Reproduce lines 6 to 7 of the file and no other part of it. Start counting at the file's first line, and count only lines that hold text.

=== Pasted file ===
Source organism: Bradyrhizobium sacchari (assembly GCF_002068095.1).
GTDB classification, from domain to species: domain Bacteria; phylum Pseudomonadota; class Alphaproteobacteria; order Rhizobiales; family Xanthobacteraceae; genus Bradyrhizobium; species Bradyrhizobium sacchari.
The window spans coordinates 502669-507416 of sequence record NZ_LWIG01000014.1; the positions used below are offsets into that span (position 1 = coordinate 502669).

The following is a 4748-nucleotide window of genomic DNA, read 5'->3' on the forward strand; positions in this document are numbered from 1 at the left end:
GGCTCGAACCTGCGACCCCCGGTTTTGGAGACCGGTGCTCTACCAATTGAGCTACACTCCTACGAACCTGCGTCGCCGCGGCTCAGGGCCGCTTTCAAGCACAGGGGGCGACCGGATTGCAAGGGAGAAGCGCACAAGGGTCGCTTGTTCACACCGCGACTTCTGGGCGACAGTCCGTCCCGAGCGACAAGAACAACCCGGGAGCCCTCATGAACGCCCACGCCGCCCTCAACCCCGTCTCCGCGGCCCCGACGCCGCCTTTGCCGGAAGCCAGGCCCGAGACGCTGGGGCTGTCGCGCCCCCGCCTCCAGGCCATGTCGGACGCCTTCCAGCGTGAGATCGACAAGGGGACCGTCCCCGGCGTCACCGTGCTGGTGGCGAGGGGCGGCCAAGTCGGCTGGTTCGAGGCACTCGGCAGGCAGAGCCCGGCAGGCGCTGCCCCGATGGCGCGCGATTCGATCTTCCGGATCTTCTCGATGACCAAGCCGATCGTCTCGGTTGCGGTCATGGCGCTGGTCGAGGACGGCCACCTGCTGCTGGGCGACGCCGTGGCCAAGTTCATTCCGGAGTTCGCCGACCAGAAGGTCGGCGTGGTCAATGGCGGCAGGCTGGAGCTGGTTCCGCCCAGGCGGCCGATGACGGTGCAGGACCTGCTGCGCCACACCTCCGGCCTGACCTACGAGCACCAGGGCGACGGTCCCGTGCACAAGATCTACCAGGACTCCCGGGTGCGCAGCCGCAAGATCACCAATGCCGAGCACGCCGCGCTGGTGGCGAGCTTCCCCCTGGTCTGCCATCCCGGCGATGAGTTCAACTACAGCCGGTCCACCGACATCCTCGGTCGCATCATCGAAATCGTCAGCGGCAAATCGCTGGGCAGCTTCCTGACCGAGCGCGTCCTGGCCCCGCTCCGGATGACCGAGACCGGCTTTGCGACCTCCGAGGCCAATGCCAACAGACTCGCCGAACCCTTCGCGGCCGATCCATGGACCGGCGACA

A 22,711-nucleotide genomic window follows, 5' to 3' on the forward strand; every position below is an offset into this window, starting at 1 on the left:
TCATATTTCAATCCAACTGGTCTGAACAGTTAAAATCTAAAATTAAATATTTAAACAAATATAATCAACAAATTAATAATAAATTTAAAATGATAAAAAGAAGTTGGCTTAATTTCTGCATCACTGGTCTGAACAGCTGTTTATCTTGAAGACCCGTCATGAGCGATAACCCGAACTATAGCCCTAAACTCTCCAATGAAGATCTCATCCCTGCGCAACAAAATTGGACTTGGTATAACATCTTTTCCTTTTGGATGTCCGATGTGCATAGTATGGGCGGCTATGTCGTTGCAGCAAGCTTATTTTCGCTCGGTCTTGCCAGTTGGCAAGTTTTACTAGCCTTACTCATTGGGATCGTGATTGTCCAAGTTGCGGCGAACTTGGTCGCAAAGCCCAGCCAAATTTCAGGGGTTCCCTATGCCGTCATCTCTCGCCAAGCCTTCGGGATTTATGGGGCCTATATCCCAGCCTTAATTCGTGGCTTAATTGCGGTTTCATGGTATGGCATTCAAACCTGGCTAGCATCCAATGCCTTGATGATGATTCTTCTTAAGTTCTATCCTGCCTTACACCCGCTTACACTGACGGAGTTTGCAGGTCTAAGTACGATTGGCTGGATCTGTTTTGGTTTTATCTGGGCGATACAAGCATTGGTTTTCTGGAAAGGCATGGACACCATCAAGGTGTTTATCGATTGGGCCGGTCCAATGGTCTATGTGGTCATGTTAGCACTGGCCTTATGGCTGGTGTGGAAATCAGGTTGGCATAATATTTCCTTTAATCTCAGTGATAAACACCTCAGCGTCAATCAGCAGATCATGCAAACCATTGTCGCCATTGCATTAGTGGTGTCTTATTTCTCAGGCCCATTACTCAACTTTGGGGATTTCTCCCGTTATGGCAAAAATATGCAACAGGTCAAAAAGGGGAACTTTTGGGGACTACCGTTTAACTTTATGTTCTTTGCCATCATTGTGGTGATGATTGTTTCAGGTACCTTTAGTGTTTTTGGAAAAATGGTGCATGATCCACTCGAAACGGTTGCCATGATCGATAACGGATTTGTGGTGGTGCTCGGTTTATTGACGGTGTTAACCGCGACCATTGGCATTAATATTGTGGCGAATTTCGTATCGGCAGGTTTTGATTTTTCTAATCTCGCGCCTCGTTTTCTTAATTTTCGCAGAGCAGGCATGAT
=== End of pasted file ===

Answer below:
A 22,711-nucleotide genomic window follows, 5' to 3' on the forward strand; every position below is an offset into this window, starting at 1 on the left:
TCATATTTCAATCCAACTGGTCTGAACAGTTAAAATCTAAAATTAAATATTTAAACAAATATAATCAACAAATTAATAATAAATTTAAAATGATAAAAAGAAGTTGGCTTAATTTCTGCATCACTGGTCTGAACAGCTGTTTATCTTGAAGACCCGTCATGAGCGATAACCCGAACTATAGCCCTAAACTCTCCAATGAAGATCTCATCCCTGCGCAACAAAATTGGACTTGGTATAACATCTTTTCCTTTTGGATGTCCGATGTGCATAGTATGGGCGGCTATGTCGTTGCAGCAAGCTTATTTTCGCTCGGTCTTGCCAGTTGGCAAGTTTTACTAGCCTTACTCATTGGGATCGTGATTGTCCAAGTTGCGGCGAACTTGGTCGCAAAGCCCAGCCAAATTTCAGGGGTTCCCTATGCCGTCATCTCTCGCCAAGCCTTCGGGATTTATGGGGCCTATATCCCAGCCTTAATTCGTGGCTTAATTGCGGTTTCATGGTATGGCATTCAAACCTGGCTAGCATCCAATGCCTTGATGATGATTCTTCTTAAGTTCTATCCTGCCTTACACCCGCTTACACTGACGGAGTTTGCAGGTCTAAGTACGATTGGCTGGATCTGTTTTGGTTTTATCTGGGCGATACAAGCATTGGTTTTCTGGAAAGGCATGGACACCATCAAGGTGTTTATCGATTGGGCCGGTCCAATGGTCTATGTGGTCATGTTAGCACTGGCCTTATGGCTGGTGTGGAAATCAGGTTGGCATAATATTTCCTTTAATCTCAGTGATAAACACCTCAGCGTCAATCAGCAGATCATGCAAACCATTGTCGCCATTGCATTAGTGGTGTCTTATTTCTCAGGCCCATTACTCAACTTTGGGGATTTCTCCCGTTATGGCAAAAATATGCAACAGGTCAAAAAGGGGAACTTTTGGGGACTACCGTTTAACTTTATGTTCTTTGCCATCATTGTGGTGATGATTGTTTCAGGTACCTTTAGTGTTTTTGGAAAAATGGTGCATGATCCACTCGAAACGGTTGCCATGATCGATAACGGATTTGTGGTGGTGCTCGGTTTATTGACGGTGTTAACCGCGACCATTGGCATTAATATTGTGGCGAATTTCGTATCGGCAGGTTTTGATTTTTCTAATCTCGCGCCTCGTTTTCTTAATTTTCGCAGAGCAGGCATGAT